Looming over “Bad Words” is the potential it could have had, as is, were it released ten years ago. With its focus of R-rated behavior poking at the projected innocence of children, along with the couple of chromosomes that keep Bateman’s Trilby from being a Vince Vaughn character, this movie is certainly a product of the comedies that have sculpted out the manchild story in the past decade.
CHICAGO – The comedy “Lottery Ticket,” recently released on Blu-ray and DVD, is so forgettable that it seems almost mean to pile on top of the negative reviews that greeted it in theaters. It’s not a horrible film, mostly because of the charms of its three leads, but there’s just not much nice to say about it either. It’s bearable and mildly-diverting, but with so many other great released on the market this month, don’t you want more than that faint praise?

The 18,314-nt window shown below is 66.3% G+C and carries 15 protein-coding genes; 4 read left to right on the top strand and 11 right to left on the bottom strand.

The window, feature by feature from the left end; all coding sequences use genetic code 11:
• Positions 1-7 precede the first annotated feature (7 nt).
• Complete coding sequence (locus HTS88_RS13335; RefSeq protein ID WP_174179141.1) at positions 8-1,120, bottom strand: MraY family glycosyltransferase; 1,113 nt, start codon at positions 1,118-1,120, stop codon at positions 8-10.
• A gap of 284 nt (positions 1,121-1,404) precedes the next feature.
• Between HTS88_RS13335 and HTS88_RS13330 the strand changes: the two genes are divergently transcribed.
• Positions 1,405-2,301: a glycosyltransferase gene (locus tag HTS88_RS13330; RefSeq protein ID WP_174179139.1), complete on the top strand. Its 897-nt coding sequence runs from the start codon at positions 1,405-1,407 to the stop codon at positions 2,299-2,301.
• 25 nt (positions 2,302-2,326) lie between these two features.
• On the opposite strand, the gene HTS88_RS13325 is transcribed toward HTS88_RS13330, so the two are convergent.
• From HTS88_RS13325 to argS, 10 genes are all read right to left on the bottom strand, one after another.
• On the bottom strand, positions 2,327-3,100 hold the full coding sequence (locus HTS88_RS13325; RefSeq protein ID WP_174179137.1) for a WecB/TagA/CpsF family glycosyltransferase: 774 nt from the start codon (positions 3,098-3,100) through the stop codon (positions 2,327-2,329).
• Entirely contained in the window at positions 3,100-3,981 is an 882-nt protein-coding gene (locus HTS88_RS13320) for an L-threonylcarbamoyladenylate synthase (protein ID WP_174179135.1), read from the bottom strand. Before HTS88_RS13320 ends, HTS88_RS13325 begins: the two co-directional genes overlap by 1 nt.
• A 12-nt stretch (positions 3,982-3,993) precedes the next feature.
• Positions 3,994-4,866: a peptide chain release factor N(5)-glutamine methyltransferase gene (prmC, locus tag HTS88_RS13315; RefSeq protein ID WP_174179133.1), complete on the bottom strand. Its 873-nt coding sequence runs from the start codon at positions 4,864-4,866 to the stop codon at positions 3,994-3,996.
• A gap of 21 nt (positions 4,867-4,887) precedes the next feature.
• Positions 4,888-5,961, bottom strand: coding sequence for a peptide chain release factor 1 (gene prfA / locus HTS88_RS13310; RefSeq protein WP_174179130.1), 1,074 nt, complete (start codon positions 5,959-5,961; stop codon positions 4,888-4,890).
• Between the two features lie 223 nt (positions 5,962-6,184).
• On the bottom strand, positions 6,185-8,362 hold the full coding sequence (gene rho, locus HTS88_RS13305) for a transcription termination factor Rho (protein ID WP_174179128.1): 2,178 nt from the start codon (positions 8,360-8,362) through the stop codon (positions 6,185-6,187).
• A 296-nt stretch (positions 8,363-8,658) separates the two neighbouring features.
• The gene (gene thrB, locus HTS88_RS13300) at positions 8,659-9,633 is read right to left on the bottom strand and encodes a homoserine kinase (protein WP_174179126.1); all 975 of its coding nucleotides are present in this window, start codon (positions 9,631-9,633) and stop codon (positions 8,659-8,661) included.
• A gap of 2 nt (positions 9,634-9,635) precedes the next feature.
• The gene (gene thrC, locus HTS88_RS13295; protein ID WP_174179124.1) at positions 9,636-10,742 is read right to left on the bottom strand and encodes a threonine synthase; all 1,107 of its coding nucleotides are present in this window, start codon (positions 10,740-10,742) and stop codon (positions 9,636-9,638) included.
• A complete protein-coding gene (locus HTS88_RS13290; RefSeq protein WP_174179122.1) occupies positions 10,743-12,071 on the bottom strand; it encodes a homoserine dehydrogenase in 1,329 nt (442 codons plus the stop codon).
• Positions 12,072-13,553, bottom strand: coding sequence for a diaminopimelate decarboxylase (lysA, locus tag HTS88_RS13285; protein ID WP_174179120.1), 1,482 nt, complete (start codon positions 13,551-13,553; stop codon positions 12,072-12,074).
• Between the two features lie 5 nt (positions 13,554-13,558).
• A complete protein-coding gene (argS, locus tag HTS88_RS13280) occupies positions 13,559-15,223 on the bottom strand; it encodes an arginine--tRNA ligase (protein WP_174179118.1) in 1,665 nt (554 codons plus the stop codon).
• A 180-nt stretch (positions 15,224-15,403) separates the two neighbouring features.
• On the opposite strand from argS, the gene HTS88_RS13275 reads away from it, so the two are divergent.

CHICAGO – My general thoughts on “Fame” are best articulated by Joel Hodgson and his robot friends from “Mystery Science Theater 3000.” During their infamous commentary on “Mitchell,” Joel points to one of the young actors on the screen and says, “Hey it’s one of the kids from ‘Fame!’” “Which one?” asks his robotic companion. Joel’s response: “Any of ‘em.”